You never know quite what to expect when attending an event that some might consider controversial. So, Nov. 15, I made my way to the Tulsa Community College Southeast campus to hear a panel discussion on “Should We Fear Islam?”
And, it was a pleasant surprise and an entertaining and highly informative discussion. Frankly, I was surprised to see that there were at least 600 other Tulsans who shared my interest. No protesters, no outbursts, just 600 or so people searching for a little more knowledge.
The event that had been planned long in advance came on the weekend of the horrible attacks in Paris. The tragedy was acknowledged by event coordinators and the audience with a moment of silence.
The attacks in Paris, however, did make the discussion’s theme even more timely.
Author Hannibal Johnson moderated the discussion. Other speakers were Rabbi Charles Sherman, Professor Charles Kimball and Imam John Ederer.
The afternoon was uplifting and informative. The speakers were dynamic and entertaining. And I, and probably most of the others, left with a feeling of hope.
Of course, the expected backlash already had begun. The usual suspects had set up their Muslim punching bags again. They started the chant that no Muslim can be trusted. That all Muslims are terrorists.
Then the politicians got the message, and Gov. Mary Fallin and at least 25 other governors said they will refuse to accept any Syrian refugees. They need to check out the Constitution, which gives the federal government immigration authority, but also some history. Do they remember when then-Gov. Bill Clinton fought the placement of Cuban refugees in Arkansas? He lost.
But that doesn’t deter politicians who want to make some hay by condemning a legitimate religion, the second largest in the world with around 1.7 billion followers, and putting people, many of whom are women and children, in further danger.
Forcing the United States to turn its back on refugees goes against American values and principles — the very principles and values that politicians say they cherish so. But, we’ve done it before. Jews fleeing Nazis were turned away by the U.S. There were, however, many others, including Albert Einstein, who were admitted.
On Thursday, the Republican U.S. House of Representatives easily passed, with the help of some Democrats fearing reprisal from constituents on election day, a measure that would make it very difficult for any immigrant to get into the U.S. — as if it weren’t difficult enough already — although the main targets are Syrians.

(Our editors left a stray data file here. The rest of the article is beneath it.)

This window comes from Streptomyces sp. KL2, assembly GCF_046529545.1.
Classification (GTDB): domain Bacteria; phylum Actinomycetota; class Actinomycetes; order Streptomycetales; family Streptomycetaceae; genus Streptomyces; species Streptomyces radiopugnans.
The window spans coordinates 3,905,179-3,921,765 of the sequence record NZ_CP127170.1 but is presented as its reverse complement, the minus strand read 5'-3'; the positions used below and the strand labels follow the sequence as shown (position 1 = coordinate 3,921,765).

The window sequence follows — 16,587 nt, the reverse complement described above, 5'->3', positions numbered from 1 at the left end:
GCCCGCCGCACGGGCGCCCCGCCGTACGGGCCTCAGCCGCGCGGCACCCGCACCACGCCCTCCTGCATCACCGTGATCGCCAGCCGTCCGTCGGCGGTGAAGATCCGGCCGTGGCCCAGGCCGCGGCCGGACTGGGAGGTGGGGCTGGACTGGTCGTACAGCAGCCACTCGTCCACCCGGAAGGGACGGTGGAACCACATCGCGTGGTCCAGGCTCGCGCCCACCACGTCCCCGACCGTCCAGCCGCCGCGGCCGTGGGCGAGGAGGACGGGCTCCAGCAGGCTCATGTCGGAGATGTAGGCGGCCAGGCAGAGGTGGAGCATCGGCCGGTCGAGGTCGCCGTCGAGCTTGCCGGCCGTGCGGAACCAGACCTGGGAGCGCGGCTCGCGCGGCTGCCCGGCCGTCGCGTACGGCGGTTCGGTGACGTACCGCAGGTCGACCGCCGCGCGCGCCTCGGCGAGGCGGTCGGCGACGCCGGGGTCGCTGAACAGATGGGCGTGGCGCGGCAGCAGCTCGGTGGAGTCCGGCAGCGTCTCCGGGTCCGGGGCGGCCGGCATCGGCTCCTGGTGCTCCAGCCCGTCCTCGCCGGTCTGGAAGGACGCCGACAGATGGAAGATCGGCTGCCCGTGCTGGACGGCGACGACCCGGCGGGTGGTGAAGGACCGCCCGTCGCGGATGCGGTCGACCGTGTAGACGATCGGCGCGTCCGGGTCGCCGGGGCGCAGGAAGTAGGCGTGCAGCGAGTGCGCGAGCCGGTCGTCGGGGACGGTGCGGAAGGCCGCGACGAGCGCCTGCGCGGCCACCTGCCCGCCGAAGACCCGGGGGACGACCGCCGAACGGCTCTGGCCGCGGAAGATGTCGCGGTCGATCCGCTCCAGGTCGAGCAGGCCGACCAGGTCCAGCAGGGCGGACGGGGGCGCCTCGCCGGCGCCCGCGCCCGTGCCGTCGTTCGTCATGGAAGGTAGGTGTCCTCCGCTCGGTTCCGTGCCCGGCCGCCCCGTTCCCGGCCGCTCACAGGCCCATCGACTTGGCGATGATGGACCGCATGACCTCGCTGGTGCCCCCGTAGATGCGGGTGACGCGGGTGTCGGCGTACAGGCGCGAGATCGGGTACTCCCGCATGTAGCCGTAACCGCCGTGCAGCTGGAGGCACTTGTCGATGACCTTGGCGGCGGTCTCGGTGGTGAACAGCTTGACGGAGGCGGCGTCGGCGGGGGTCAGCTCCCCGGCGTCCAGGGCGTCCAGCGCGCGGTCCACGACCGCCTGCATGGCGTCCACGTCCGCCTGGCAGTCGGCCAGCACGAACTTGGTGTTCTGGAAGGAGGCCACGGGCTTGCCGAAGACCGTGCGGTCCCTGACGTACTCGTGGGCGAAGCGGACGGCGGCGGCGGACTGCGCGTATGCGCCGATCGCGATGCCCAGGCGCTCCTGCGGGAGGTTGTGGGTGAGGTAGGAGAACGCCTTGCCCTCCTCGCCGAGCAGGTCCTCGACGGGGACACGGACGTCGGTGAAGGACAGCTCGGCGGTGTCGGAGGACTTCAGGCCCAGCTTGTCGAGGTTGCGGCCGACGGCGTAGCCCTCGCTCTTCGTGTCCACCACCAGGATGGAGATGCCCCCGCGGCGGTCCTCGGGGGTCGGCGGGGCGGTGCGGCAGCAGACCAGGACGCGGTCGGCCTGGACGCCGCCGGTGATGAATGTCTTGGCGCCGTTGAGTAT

The measure, which goes to the Senate following the Thanksgiving break, would require that the director of the FBI, the secretary of the Department of Homeland Security and the director of national intelligence confirm that each applicant from Syria and Iraq poses no threat.
Good luck with that.
But most disturbing is the continued ratcheting up of Islamaphobia. As Imam Ederer pointed out at the discussion: Why do we always refer to Muslim terrorists? Why do we never say Christian terrorists, or Buddhist terrorists?
What happened in Paris were attacks by thugs, criminals, killers. They are people who claim to be Muslim, but soil a good and peaceful religion by perverting its teachings.
And by attacking the religion of Islam, labeling all of its followers as terrorists and refusing to accept Muslims who are fleeing for their lives simply plays into the terrorists’ hands.
It gives the terrorists, who are always looking for disgruntled recruits, the ammunition they need to “prove” that Americans hate Muslims and don’t care if they live or die. They say that America is declaring a war against Islam. That’s good recruitment fodder for a young person who already feels disenfranchised.
I’m not exactly a world traveler, but I’ve been around a little — Italy, Mexico, China and Ethiopia. And I’ve learned that most everyone wants the same thing: peace, a job, safety for their families, education and a better life for their kids.
They don’t hate Americans or Christianity or democracy. They aren’t terrorists.
Yes, the terrorists in Paris were Muslim. Yes, there are many terrorists who claim to be Muslim. That is a problem the world and law-abiding, peace-loving Muslims need to address. But that problem can’t be solved without the help of Muslims and the cooperation and understanding of Americans.
The entire Muslim population can’t be held responsible for the tiny fraction who are terrorists any more than Christians can be held responsible for Timothy McVeigh or Eric Rudolph.
Despite the rhetoric and fear-mongering of some politicians and others, I continue to believe that there remains a core of goodness and good people in this country. At least 600 of them showed up last Sunday at TCC.
President Barack Obama said the he wants to allow 10,000 Syrian refugees into the U.S. That’s 10,000 men, women and children, who are in danger of losing their lives. And in a country this size, that’s not very many. If ISIS wants to infiltrate the U.S., it would send them in with a student visa or a passport from any European country. Or they would recruit homegrown terrorists.
Soon it will be Thanksgiving. I suppose we can be thankful that we’re not refugees being turned away from the door of freedom and safety.
How can we turn our backs on the helpless? How can we be so callous?